Home » Research Blog » Predicting volatility with heterogeneous autoregressive models

Predicting volatility with heterogeneous autoregressive models

Heterogeneous autoregressive models of realized volatility have become a popular standard in financial market research. They use high-frequency volatility measures and the assumption that traders with different time horizons perceive, react to, and cause different types of volatility components. A key hypothesis is that volatility over longer time intervals has a stronger impact on short-term volatility than vice versa. This leads to an additive volatility cascade and a simple model in autoregressive form that can be estimated with ordinary least squares regression. Natural extensions include weighted least-squares estimations, the inclusion of jump-components and the consideration of index covariances. Research papers report significant improvement of volatility forecasting performance compared to other models, across equity, fixed income, and commodity markets.

See paper references at the end of this post.
The below post consists of quotes from the papers. Cursive text and text in brackets have been added for clarity.
The post ties up with this site’s summary on systematic value generation through macro trends, particularly the section on financial market indicators.

An idea to model financial returns volatility

Autocorrelations of [return volatility measures] show very strong persistence that last for long time periods (months). Return distributions at different horizons show fat tails and tail crossover, i.e. return probability density functions are leptokurtic [i.e. have have heavier tails] with shapes depending on the time scale and present a very slow convergence to the normal distribution as time scales increase…The observed data contain noticeable fluctuations in the size of price changes at all time scales, while standard GARCH and stochastic volatility short-memory models appear like white noise once aggregated over longer time periods. Hence, growing interest in long-memory processes has emerged in financial econometrics.” [Corsi]

“Over the last two decades, measures based on high-frequency data such as realized volatility were found to dominate traditional ARCH-type models…Realized volatility is a more efficient estimator of return volatility.” [Hizmeri,/Izzeldin/Nolte/Pappas]

“We propose an additive cascade model of different volatility components each of which is generated by the actions of different types of market participants.” [Corsi]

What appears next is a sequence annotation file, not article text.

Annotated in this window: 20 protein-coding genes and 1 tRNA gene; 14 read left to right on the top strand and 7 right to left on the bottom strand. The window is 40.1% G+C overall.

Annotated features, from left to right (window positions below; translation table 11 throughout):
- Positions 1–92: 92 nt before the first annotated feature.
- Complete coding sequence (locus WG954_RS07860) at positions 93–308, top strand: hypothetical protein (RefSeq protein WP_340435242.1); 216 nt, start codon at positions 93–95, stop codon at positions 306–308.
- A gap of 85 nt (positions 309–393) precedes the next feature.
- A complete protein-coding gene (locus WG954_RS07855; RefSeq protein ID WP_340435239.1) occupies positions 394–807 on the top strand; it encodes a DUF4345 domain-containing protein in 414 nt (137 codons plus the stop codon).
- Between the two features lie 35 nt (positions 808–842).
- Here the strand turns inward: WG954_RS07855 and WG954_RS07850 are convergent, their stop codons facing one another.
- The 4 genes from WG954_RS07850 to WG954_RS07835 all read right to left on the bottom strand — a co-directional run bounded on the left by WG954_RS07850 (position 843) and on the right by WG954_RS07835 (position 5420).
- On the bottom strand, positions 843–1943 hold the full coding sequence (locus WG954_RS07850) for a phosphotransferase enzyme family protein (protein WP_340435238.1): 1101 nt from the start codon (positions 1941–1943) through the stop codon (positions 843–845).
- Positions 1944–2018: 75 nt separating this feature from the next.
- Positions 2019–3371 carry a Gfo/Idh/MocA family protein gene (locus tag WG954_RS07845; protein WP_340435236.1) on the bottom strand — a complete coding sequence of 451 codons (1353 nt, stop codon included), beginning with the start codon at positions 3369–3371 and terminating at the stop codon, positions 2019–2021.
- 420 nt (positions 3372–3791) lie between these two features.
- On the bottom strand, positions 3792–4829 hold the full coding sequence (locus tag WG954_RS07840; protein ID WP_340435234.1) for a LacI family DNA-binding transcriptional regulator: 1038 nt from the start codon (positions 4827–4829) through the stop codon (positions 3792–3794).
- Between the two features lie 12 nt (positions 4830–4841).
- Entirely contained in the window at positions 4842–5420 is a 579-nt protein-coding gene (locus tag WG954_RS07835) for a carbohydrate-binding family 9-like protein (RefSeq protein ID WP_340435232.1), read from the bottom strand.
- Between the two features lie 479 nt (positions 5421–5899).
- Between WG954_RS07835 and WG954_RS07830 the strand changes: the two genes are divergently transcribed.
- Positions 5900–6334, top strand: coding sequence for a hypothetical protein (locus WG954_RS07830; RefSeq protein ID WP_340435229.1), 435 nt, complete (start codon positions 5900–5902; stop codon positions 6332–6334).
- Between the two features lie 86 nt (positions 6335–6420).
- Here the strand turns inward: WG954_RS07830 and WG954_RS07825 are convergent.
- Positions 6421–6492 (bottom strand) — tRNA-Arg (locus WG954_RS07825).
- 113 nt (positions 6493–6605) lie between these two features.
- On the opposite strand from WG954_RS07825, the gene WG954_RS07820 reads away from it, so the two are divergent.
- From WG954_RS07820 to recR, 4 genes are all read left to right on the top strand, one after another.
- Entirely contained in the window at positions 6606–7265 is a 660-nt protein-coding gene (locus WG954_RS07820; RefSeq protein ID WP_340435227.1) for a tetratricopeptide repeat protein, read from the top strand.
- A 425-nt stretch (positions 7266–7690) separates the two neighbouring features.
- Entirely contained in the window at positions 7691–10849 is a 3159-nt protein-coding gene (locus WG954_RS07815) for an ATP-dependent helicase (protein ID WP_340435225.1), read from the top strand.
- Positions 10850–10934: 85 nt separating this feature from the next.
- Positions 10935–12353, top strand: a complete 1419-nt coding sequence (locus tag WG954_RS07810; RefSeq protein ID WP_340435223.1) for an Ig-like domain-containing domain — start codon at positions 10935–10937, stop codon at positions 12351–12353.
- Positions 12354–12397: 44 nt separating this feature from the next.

“The so-called Heterogeneous Market Hypothesis…recognizes the presence of heterogeneity across traders…At one end of the spectrum we have dealers, market makers, and intraday speculators, with very high intraday frequency as a trading horizon. At the other end, there are institutional investors, such as insurance companies and pension funds who trade much less frequently and possibly for larger amounts…Agents with different time horizons perceive, react to, and cause different types of volatility components…Simplifying a bit, we can identify three primary volatility components: the short-term traders with daily or higher trading frequency, the medium-term investors who typically rebalance their positions weekly, and the long-term agents with a characteristic time of one or more months.” [Corsi]

“It has been recently observed that volatility over longer time intervals has a stronger influence on volatility over shorter time intervals than conversely…The overall pattern that emerges is a volatility cascade from low frequencies to high frequencies. This can be economically explained by noticing that for short-term traders the level of long-term volatility matters because it determines the expected future size of trends and risk.” [Corsi]

How do HAR realized volatility models work

“This additive volatility cascade leads to a simple AR-type model in the realized volatility with the feature of considering volatilities realized over different time horizons. We thus term this model, Heterogeneous Autoregressive model of Realized Volatility (HAR-RV).” [Corsi]